shortcut to content

Minnesota State University, Mankato

Minnesota State University, Mankato
Employee Wellness @ Work

Cookbook - Food Tips

Page address: http://www.mnsu.edu/wellness/cookbook/foodtips/produce/

Produce

Food care and Safetysalad

  • Once your bananas have ripened, store them in the refrigerator to slow further ripening. The peel might darken, but the fruit will be good for up to five days.
  • Wash and thoroughly dry greens before placing them in a plastic bag and storing them in the refrigerator’s crisper drawer. Do not place greens near fruit, which emit gasses that can spoil vegetables. When properly stored, most lettuce will last a week; tender greens like spinach will keep for three days.
  • Keen fresh mushrooms in their package. After you open them, store your button, shitake, Portobello’s and other mushrooms in a brown-paper lunch bag.
  • Store fresh whole tomatoes at room temperature and out of direct sunlight, with the stem side up to prevent bruising. Sorting them in the refrigerator keeps tomatoes from ripening, kills their flavor and makes them mealy.
  • Store dried fruit in freezer to keep it fresh.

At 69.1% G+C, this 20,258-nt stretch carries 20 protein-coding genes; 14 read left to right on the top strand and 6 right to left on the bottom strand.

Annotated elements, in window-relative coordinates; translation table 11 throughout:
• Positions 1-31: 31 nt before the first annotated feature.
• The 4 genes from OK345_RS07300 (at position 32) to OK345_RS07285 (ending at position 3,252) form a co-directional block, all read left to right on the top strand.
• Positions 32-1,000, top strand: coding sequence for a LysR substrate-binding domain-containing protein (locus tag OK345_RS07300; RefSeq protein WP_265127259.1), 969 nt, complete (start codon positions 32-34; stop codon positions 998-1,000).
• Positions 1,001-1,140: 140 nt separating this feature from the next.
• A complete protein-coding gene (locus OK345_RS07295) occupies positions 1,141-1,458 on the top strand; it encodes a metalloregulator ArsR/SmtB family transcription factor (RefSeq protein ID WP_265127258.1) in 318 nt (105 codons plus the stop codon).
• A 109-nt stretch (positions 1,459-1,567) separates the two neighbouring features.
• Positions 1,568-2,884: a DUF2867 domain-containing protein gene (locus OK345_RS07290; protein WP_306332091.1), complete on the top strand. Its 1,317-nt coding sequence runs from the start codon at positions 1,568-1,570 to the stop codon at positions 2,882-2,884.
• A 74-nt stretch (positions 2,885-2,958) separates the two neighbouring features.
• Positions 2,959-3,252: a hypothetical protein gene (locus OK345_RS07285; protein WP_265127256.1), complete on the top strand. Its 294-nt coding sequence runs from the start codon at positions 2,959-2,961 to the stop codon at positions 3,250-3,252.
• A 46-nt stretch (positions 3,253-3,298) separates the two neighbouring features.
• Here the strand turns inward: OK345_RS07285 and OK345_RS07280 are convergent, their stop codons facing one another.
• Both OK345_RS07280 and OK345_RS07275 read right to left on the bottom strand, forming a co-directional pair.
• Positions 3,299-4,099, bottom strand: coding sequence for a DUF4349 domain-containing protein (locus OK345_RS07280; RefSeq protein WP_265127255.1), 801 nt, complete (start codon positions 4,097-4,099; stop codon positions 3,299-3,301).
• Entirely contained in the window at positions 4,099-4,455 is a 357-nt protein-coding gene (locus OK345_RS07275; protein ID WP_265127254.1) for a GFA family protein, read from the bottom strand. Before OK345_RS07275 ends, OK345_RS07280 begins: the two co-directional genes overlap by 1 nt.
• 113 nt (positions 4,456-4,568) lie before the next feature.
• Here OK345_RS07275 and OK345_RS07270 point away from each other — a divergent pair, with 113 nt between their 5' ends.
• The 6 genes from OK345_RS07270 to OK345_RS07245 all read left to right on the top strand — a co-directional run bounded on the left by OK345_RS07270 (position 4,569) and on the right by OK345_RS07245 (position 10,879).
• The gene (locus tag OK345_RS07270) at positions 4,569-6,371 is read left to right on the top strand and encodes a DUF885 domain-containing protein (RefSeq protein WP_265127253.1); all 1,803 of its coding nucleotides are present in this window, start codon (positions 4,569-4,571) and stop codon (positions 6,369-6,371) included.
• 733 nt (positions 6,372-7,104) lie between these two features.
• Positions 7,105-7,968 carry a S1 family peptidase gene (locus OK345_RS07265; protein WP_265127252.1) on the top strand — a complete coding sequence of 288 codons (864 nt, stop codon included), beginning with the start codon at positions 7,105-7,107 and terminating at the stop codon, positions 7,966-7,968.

• Put avocados in a brown bag in a warm place to ripen them.

Cooking Tips

  • Soak a lemon in hot water for 15 minutes to yield more juices
  • Reduce the odor when steaming broccoli by adding a slice of lemon to the water.
  • Soak cucumber slices sin salt water for 30 minutes to make them extra crisp.
  • Save the water from boiled or steamed vegetables for a nutritious veggie stock.
  • Preserve the nutrients and colors in veggies. Cook them quickly by steaming or stir-frying.
  • A smoothie can cover a multitude of needs. Throw a banana (you can keep them in the freezer for weeks) into your blender along with frozen berries, kiwi or whatever fruit is around, some orange or other juice, some fat-free or low-fat yogurt and protein powder. You can get 4-5 servings of fruit in one glass of yummy shake. It’s easy, cool, refreshing and healthy.
  • Canned, processed and preserved vegetables often have very high sodium content. Look for “low-sodium” veggies or try the frozen varieties. Compare the sodium content on the Nutrition Facts label of similar products (for example, different brands of tomato sauce) and choose the products with less sodium.
  • To cook vegetables healthfully, use one to two teaspoons of oil or water. For more flavor, add herbs and spices to make vegetables. For example, these combinations add new and subtle flavors:
    • Rosemary with peas, cauliflower and squash
    • Oregano with Zucchini
    • Dill with green beans
    • Marjoram with Brussels sprouts, carrots and spinach
    • Basil with tomatoes

Information from Consumer Reports, American Heart Association and Target Wellness Center recipe book.